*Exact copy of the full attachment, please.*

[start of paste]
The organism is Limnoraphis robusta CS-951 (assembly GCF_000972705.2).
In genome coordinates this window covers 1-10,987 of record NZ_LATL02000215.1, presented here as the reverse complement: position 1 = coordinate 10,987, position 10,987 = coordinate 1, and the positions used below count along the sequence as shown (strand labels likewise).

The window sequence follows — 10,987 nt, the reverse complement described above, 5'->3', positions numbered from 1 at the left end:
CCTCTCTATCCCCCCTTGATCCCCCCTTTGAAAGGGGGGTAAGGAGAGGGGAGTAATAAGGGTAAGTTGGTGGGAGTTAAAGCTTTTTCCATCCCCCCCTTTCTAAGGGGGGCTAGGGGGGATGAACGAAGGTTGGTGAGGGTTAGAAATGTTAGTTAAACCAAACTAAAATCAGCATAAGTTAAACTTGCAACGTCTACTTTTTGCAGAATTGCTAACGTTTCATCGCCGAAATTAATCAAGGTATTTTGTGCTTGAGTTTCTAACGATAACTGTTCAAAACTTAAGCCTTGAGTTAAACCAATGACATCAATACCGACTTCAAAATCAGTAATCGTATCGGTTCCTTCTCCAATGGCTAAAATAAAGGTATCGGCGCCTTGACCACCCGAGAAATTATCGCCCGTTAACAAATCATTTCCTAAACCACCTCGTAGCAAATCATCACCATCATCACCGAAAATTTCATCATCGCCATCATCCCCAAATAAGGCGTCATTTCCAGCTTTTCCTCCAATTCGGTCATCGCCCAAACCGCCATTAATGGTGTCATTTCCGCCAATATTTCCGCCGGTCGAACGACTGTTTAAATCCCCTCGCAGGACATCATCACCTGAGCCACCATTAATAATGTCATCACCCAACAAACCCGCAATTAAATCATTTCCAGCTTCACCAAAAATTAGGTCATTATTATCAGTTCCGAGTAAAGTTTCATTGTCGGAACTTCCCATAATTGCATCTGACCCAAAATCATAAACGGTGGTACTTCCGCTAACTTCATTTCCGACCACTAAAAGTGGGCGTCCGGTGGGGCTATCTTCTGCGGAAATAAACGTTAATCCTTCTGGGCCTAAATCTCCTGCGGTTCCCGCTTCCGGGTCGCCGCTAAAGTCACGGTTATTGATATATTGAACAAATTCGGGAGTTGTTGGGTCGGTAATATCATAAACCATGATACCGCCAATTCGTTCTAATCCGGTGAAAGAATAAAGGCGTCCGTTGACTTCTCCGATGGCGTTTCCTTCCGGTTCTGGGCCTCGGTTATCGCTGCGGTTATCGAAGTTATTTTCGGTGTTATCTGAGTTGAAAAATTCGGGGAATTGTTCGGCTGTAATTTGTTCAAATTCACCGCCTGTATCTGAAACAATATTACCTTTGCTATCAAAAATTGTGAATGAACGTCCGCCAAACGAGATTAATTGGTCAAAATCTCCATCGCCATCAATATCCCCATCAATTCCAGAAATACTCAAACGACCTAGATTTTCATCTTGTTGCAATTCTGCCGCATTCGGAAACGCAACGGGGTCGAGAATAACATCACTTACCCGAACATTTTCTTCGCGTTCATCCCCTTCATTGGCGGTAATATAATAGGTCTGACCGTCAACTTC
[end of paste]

The organism is Limnoraphis robusta CS-951 (assembly GCF_000972705.2).
In genome coordinates this window covers 1-10,987 of record NZ_LATL02000215.1, presented here as the reverse complement: position 1 = coordinate 10,987, position 10,987 = coordinate 1, and the positions used below count along the sequence as shown (strand labels likewise).

The window sequence follows — 10,987 nt, the reverse complement described above, 5'->3', positions numbered from 1 at the left end:
CCTCTCTATCCCCCCTTGATCCCCCCTTTGAAAGGGGGGTAAGGAGAGGGGAGTAATAAGGGTAAGTTGGTGGGAGTTAAAGCTTTTTCCATCCCCCCCTTTCTAAGGGGGGCTAGGGGGGATGAACGAAGGTTGGTGAGGGTTAGAAATGTTAGTTAAACCAAACTAAAATCAGCATAAGTTAAACTTGCAACGTCTACTTTTTGCAGAATTGCTAACGTTTCATCGCCGAAATTAATCAAGGTATTTTGTGCTTGAGTTTCTAACGATAACTGTTCAAAACTTAAGCCTTGAGTTAAACCAATGACATCAATACCGACTTCAAAATCAGTAATCGTATCGGTTCCTTCTCCAATGGCTAAAATAAAGGTATCGGCGCCTTGACCACCCGAGAAATTATCGCCCGTTAACAAATCATTTCCTAAACCACCTCGTAGCAAATCATCACCATCATCACCGAAAATTTCATCATCGCCATCATCCCCAAATAAGGCGTCATTTCCAGCTTTTCCTCCAATTCGGTCATCGCCCAAACCGCCATTAATGGTGTCATTTCCGCCAATATTTCCGCCGGTCGAACGACTGTTTAAATCCCCTCGCAGGACATCATCACCTGAGCCACCATTAATAATGTCATCACCCAACAAACCCGCAATTAAATCATTTCCAGCTTCACCAAAAATTAGGTCATTATTATCAGTTCCGAGTAAAGTTTCATTGTCGGAACTTCCCATAATTGCATCTGACCCAAAATCATAAACGGTGGTACTTCCGCTAACTTCATTTCCGACCACTAAAAGTGGGCGTCCGGTGGGGCTATCTTCTGCGGAAATAAACGTTAATCCTTCTGGGCCTAAATCTCCTGCGGTTCCCGCTTCCGGGTCGCCGCTAAAGTCACGGTTATTGATATATTGAACAAATTCGGGAGTTGTTGGGTCGGTAATATCATAAACCATGATACCGCCAATTCGTTCTAATCCGGTGAAAGAATAAAGGCGTCCGTTGACTTCTCCGATGGCGTTTCCTTCCGGTTCTGGGCCTCGGTTATCGCTGCGGTTATCGAAGTTATTTTCGGTGTTATCTGAGTTGAAAAATTCGGGGAATTGTTCGGCTGTAATTTGTTCAAATTCACCGCCTGTATCTGAAACAATATTACCTTTGCTATCAAAAATTGTGAATGAACGTCCGCCAAACGAGATTAATTGGTCAAAATCTCCATCGCCATCAATATCCCCATCAATTCCAGAAATACTCAAACGACCTAGATTTTCATCTTGTTGCAATTCTGCCGCATTCGGAAACGCAACGGGGTCGAGAATAACATCACTTACCCGAACATTTTCTTCGCGTTCATCCCCTTCATTGGCGGTAATATAATAGGTCTGACCGTCAACTTC